Ed note: This is the latest installment in a series of posts from the ATL Career Center’s team of expert contributors. Today, Rob Jordan gives advice to attorneys on how to best position themselves to clarify or confirm their career path.
“Better to be at the bottom of a ladder you want to climb than in the middle of some ladder you don’t, right?” — Dave Eggers, The Circle (affiliate link)
Everyday, many lawyers sit unhappily in their offices with little clarity about their professional futures. I know: I was one of them.
Today, the continued weakness and real-time evolution of the business of law merely compounds the uncertainty. In this environment, it is critical that lawyers regularly perform self-reviews to assess contentment and career trajectory.
These reviews will obviously be very personal. Some lawyers may simply conclude that their unease stems from the plain practice of law; that their law degree is a sunk cost; and that every day spent practicing law rather than pursuing a career acting, rapping, or starting a company is opportunity cost. Others, however, may not be fortunate enough to arrive at such a definitive conclusion; rather, they may be stuck in a state of inertia, unclear whether they like or want to continue to practice law.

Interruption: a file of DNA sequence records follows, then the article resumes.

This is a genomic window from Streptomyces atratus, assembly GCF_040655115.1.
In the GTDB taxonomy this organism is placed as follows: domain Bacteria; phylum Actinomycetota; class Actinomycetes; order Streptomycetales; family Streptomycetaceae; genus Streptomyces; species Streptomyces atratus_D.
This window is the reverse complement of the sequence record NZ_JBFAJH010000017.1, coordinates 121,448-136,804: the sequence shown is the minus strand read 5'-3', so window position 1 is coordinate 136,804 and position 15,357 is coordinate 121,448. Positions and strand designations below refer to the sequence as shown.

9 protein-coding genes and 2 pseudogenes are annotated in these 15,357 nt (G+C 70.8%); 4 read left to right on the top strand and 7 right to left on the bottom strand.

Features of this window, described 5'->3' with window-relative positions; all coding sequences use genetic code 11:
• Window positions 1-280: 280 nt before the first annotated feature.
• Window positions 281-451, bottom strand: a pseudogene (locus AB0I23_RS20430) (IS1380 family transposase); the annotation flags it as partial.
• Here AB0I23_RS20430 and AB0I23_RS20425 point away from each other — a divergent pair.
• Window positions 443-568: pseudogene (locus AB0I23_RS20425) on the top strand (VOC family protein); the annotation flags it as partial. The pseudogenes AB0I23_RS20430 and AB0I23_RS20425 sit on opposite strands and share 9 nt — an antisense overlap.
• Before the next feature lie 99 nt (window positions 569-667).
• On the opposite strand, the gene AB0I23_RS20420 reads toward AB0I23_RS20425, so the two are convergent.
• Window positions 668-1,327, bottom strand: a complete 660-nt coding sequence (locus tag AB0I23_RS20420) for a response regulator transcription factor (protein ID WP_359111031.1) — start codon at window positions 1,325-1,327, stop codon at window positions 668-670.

There is a great deal of value to be found in finding a successful mentor — someone who is looking out for you and advocating for your success. Without my mentor in the early years of my legal career I would have been lost in the substantive, technical, and interpersonal aspects of my law firm practice. The right mentor can change everything.
When choosing your mentor, keep the following guidelines in mind:
1. Choose Someone Internal